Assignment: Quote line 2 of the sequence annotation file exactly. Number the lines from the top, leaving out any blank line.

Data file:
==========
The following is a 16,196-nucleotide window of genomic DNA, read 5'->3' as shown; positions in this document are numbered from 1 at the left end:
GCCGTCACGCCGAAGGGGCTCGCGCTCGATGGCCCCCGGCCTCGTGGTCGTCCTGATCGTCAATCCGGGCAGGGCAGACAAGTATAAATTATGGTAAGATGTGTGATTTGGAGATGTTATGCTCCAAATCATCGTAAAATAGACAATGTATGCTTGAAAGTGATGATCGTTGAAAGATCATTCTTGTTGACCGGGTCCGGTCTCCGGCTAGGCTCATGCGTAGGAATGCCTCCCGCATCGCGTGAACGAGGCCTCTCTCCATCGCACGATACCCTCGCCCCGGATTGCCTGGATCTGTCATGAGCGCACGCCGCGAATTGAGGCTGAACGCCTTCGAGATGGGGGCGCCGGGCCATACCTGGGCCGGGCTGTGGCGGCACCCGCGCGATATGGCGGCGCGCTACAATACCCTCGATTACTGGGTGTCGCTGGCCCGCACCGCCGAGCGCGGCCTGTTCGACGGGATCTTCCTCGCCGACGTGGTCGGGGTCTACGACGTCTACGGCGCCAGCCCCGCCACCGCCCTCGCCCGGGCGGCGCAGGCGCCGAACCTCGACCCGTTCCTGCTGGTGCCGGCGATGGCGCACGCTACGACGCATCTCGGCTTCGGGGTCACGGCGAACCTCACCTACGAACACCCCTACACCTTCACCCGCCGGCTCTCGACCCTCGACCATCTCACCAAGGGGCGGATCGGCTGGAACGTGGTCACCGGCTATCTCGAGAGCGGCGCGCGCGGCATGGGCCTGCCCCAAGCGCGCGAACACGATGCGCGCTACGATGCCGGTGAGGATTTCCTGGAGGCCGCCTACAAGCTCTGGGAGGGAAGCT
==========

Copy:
GCCGTCACGCCGAAGGGGCTCGCGCTCGATGGCCCCCGGCCTCGTGGTCGTCCTGATCGTCAATCCGGGCAGGGCAGACAAGTATAAATTATGGTAAGATGTGTGATTTGGAGATGTTATGCTCCAAATCATCGTAAAATAGACAATGTATGCTTGAAAGTGATGATCGTTGAAAGATCATTCTTGTTGACCGGGTCCGGTCTCCGGCTAGGCTCATGCGTAGGAATGCCTCCCGCATCGCGTGAACGAGGCCTCTCTCCATCGCACGATACCCTCGCCCCGGATTGCCTGGATCTGTCATGAGCGCACGCCGCGAATTGAGGCTGAACGCCTTCGAGATGGGGGCGCCGGGCCATACCTGGGCCGGGCTGTGGCGGCACCCGCGCGATATGGCGGCGCGCTACAATACCCTCGATTACTGGGTGTCGCTGGCCCGCACCGCCGAGCGCGGCCTGTTCGACGGGATCTTCCTCGCCGACGTGGTCGGGGTCTACGACGTCTACGGCGCCAGCCCCGCCACCGCCCTCGCCCGGGCGGCGCAGGCGCCGAACCTCGACCCGTTCCTGCTGGTGCCGGCGATGGCGCACGCTACGACGCATCTCGGCTTCGGGGTCACGGCGAACCTCACCTACGAACACCCCTACACCTTCACCCGCCGGCTCTCGACCCTCGACCATCTCACCAAGGGGCGGATCGGCTGGAACGTGGTCACCGGCTATCTCGAGAGCGGCGCGCGCGGCATGGGCCTGCCCCAAGCGCGCGAACACGATGCGCGCTACGATGCCGGTGAGGATTTCCTGGAGGCCGCCTACAAGCTCTGGGAGGGAAGCT